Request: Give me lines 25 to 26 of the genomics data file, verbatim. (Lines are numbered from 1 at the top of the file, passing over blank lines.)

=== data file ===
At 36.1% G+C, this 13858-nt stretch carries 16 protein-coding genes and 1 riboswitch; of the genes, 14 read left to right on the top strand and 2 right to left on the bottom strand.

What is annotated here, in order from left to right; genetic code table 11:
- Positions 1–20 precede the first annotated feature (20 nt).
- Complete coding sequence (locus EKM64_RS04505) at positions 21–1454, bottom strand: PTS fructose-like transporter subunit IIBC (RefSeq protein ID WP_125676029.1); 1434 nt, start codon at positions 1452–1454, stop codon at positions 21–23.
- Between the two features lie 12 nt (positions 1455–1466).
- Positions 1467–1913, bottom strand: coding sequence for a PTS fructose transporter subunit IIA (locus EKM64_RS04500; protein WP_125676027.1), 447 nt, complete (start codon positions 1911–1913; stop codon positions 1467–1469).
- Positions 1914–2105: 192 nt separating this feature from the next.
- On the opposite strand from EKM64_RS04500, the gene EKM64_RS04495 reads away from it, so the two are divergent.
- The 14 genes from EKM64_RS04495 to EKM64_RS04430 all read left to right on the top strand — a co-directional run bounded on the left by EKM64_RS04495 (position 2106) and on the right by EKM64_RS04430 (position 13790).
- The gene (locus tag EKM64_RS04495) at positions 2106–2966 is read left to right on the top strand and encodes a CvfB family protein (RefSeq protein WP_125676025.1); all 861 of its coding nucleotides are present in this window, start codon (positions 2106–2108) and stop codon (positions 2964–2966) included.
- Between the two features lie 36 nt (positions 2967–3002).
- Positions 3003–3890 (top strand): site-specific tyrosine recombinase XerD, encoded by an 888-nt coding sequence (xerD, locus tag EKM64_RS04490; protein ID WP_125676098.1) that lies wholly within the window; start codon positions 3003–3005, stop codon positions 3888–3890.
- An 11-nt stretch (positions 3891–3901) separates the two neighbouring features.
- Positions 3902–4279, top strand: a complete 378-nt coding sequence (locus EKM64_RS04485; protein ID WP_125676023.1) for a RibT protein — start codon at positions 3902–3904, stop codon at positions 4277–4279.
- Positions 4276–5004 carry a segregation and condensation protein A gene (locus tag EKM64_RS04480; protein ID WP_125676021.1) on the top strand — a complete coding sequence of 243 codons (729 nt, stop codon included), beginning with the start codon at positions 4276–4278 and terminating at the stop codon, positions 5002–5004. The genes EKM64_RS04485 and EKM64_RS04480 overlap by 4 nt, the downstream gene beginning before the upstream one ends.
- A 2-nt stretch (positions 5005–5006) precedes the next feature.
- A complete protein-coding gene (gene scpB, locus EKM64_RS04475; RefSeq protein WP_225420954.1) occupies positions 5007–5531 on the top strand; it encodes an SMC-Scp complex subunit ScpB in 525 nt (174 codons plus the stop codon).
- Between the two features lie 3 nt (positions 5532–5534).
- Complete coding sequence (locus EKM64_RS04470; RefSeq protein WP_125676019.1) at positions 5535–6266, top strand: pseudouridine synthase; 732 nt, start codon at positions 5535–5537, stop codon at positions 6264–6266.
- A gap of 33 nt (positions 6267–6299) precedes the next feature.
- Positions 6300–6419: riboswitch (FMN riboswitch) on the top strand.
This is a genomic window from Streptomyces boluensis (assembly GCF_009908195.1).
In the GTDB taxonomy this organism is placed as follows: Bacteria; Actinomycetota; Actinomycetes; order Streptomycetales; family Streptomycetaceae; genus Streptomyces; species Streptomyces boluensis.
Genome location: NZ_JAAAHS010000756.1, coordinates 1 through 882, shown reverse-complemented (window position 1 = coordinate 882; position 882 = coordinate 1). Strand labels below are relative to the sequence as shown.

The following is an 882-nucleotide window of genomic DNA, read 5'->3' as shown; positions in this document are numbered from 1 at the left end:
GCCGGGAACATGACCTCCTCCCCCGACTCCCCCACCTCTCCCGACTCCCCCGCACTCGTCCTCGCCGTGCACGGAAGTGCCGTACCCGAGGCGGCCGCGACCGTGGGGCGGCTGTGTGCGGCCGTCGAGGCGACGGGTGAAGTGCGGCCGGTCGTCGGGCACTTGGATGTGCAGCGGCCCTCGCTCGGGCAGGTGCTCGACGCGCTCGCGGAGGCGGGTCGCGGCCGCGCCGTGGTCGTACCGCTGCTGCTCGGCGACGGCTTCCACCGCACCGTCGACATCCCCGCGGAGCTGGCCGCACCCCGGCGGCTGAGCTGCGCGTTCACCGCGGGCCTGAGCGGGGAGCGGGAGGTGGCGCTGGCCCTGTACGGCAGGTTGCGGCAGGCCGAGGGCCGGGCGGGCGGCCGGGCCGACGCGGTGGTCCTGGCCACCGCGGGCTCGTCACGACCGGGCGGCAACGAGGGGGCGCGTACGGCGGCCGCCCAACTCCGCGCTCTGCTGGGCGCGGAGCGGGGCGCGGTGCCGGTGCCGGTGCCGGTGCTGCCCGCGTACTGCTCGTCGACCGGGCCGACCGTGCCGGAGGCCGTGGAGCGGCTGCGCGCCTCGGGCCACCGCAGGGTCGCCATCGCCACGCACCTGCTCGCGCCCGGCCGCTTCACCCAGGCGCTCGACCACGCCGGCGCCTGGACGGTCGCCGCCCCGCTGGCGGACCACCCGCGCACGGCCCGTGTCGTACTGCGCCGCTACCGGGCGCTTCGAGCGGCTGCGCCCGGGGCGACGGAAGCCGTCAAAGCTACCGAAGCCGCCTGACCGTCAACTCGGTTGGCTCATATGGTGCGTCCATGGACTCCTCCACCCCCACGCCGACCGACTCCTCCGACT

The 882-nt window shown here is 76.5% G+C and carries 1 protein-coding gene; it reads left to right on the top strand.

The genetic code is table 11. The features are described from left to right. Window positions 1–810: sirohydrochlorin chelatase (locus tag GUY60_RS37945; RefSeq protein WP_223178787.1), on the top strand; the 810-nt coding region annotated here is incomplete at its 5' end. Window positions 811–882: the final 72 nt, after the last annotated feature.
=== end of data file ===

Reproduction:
The following is an 882-nucleotide window of genomic DNA, read 5'->3' as shown; positions in this document are numbered from 1 at the left end:
GCCGGGAACATGACCTCCTCCCCCGACTCCCCCACCTCTCCCGACTCCCCCGCACTCGTCCTCGCCGTGCACGGAAGTGCCGTACCCGAGGCGGCCGCGACCGTGGGGCGGCTGTGTGCGGCCGTCGAGGCGACGGGTGAAGTGCGGCCGGTCGTCGGGCACTTGGATGTGCAGCGGCCCTCGCTCGGGCAGGTGCTCGACGCGCTCGCGGAGGCGGGTCGCGGCCGCGCCGTGGTCGTACCGCTGCTGCTCGGCGACGGCTTCCACCGCACCGTCGACATCCCCGCGGAGCTGGCCGCACCCCGGCGGCTGAGCTGCGCGTTCACCGCGGGCCTGAGCGGGGAGCGGGAGGTGGCGCTGGCCCTGTACGGCAGGTTGCGGCAGGCCGAGGGCCGGGCGGGCGGCCGGGCCGACGCGGTGGTCCTGGCCACCGCGGGCTCGTCACGACCGGGCGGCAACGAGGGGGCGCGTACGGCGGCCGCCCAACTCCGCGCTCTGCTGGGCGCGGAGCGGGGCGCGGTGCCGGTGCCGGTGCCGGTGCTGCCCGCGTACTGCTCGTCGACCGGGCCGACCGTGCCGGAGGCCGTGGAGCGGCTGCGCGCCTCGGGCCACCGCAGGGTCGCCATCGCCACGCACCTGCTCGCGCCCGGCCGCTTCACCCAGGCGCTCGACCACGCCGGCGCCTGGACGGTCGCCGCCCCGCTGGCGGACCACCCGCGCACGGCCCGTGTCGTACTGCGCCGCTACCGGGCGCTTCGAGCGGCTGCGCCCGGGGCGACGGAAGCCGTCAAAGCTACCGAAGCCGCCTGACCGTCAACTCGGTTGGCTCATATGGTGCGTCCATGGACTCCTCCACCCCCACGCCGACCGACTCCTCCGACT